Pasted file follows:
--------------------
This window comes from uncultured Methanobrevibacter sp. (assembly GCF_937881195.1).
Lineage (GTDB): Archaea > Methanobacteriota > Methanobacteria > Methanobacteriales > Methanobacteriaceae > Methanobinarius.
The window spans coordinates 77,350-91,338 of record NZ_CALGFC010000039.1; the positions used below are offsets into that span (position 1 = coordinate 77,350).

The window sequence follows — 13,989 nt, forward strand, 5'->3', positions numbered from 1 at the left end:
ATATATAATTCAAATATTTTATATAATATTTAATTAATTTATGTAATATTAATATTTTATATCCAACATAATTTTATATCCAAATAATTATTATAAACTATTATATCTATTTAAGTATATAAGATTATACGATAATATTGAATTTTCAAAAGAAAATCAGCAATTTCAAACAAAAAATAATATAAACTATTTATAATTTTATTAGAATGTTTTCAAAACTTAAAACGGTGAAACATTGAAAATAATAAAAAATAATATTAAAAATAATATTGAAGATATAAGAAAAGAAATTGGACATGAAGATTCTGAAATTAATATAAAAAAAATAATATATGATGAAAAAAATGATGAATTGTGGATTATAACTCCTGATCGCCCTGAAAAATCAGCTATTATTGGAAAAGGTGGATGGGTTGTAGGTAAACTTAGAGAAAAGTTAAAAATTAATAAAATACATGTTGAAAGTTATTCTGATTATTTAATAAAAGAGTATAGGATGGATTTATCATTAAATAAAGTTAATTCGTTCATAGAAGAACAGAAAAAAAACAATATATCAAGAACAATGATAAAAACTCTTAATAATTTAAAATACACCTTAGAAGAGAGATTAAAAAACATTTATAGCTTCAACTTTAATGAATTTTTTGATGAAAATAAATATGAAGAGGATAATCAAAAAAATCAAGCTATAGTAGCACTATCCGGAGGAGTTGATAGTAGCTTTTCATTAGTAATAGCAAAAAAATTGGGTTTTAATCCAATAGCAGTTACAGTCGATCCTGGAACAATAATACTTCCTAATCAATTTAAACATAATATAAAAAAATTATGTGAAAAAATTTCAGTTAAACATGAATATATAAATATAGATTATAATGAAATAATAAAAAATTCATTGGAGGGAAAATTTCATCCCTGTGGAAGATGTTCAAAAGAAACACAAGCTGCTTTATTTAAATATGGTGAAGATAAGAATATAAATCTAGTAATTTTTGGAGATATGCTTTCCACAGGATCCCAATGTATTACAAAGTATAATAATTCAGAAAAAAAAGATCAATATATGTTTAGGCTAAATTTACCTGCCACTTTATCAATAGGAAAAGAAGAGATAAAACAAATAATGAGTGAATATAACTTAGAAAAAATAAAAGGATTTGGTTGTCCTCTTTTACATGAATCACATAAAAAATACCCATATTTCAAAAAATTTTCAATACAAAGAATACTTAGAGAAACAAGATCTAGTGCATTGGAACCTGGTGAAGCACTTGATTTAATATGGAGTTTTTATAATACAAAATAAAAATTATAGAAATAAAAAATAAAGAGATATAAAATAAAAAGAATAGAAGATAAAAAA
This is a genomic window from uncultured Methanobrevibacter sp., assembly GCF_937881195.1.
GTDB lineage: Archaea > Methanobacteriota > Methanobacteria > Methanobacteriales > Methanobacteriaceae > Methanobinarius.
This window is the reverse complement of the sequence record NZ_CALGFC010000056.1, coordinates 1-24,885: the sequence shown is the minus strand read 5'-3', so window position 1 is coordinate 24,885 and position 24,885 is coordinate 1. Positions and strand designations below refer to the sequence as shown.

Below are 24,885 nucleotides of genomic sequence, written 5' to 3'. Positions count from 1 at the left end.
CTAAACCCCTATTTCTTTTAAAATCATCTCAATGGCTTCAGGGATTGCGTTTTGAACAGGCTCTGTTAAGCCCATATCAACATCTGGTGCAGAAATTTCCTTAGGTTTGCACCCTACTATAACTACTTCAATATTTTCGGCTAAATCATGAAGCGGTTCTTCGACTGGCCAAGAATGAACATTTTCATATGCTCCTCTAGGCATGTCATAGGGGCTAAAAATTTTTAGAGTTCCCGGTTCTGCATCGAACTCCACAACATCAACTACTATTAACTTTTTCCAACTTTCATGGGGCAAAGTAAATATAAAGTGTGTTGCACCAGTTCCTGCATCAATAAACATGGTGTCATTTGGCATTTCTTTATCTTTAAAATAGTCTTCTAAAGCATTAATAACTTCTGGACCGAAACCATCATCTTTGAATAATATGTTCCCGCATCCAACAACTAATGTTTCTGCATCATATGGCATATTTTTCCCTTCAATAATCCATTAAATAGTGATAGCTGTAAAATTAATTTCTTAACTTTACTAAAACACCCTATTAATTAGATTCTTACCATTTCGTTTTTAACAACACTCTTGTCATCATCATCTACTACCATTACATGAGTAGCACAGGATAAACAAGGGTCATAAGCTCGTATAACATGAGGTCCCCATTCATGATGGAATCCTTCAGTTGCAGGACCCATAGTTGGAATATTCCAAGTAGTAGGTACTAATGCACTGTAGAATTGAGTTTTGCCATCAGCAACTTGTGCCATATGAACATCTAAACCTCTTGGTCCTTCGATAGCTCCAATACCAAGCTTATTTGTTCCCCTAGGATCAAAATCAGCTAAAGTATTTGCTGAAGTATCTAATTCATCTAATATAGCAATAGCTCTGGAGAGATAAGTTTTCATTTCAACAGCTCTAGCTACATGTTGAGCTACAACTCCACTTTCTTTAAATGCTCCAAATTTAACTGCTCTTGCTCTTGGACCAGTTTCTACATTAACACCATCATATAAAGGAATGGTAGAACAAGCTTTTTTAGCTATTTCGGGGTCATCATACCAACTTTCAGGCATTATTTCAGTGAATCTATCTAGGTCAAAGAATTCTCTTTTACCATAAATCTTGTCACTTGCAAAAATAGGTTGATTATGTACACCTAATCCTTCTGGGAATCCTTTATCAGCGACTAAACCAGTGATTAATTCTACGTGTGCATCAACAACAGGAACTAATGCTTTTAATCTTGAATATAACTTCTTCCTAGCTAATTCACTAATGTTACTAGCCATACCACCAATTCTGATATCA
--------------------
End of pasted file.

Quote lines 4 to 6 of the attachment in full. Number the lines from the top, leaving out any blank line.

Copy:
The window sequence follows — 13,989 nt, forward strand, 5'->3', positions numbered from 1 at the left end:
ATATATAATTCAAATATTTTATATAATATTTAATTAATTTATGTAATATTAATATTTTATATCCAACATAATTTTATATCCAAATAATTATTATAAACTATTATATCTATTTAAGTATATAAGATTATACGATAATATTGAATTTTCAAAAGAAAATCAGCAATTTCAAACAAAAAATAATATAAACTATTTATAATTTTATTAGAATGTTTTCAAAACTTAAAACGGTGAAACATTGAAAATAATAAAAAATAATATTAAAAATAATATTGAAGATATAAGAAAAGAAATTGGACATGAAGATTCTGAAATTAATATAAAAAAAATAATATATGATGAAAAAAATGATGAATTGTGGATTATAACTCCTGATCGCCCTGAAAAATCAGCTATTATTGGAAAAGGTGGATGGGTTGTAGGTAAACTTAGAGAAAAGTTAAAAATTAATAAAATACATGTTGAAAGTTATTCTGATTATTTAATAAAAGAGTATAGGATGGATTTATCATTAAATAAAGTTAATTCGTTCATAGAAGAACAGAAAAAAAACAATATATCAAGAACAATGATAAAAACTCTTAATAATTTAAAATACACCTTAGAAGAGAGATTAAAAAACATTTATAGCTTCAACTTTAATGAATTTTTTGATGAAAATAAATATGAAGAGGATAATCAAAAAAATCAAGCTATAGTAGCACTATCCGGAGGAGTTGATAGTAGCTTTTCATTAGTAATAGCAAAAAAATTGGGTTTTAATCCAATAGCAGTTACAGTCGATCCTGGAACAATAATACTTCCTAATCAATTTAAACATAATATAAAAAAATTATGTGAAAAAATTTCAGTTAAACATGAATATATAAATATAGATTATAATGAAATAATAAAAAATTCATTGGAGGGAAAATTTCATCCCTGTGGAAGATGTTCAAAAGAAACACAAGCTGCTTTATTTAAATATGGTGAAGATAAGAATATAAATCTAGTAATTTTTGGAGATATGCTTTCCACAGGATCCCAATGTATTACAAAGTATAATAATTCAGAAAAAAAAGATCAATATATGTTTAGGCTAAATTTACCTGCCACTTTATCAATAGGAAAAGAAGAGATAAAACAAATAATGAGTGAATATAACTTAGAAAAAATAAAAGGATTTGGTTGTCCTCTTTTACATGAATCACATAAAAAATACCCATATTTCAAAAAATTTTCAATACAAAGAATACTTAGAGAAACAAGATCTAGTGCATTGGAACCTGGTGAAGCACTTGATTTAATATGGAGTTTTTATAATACAAAATAAAAATTATAGAAATAAAAAATAAAGAGATATAAAATAAAAAGAATAGAAGATAAAAAA
This is a genomic window from uncultured Methanobrevibacter sp., assembly GCF_937881195.1.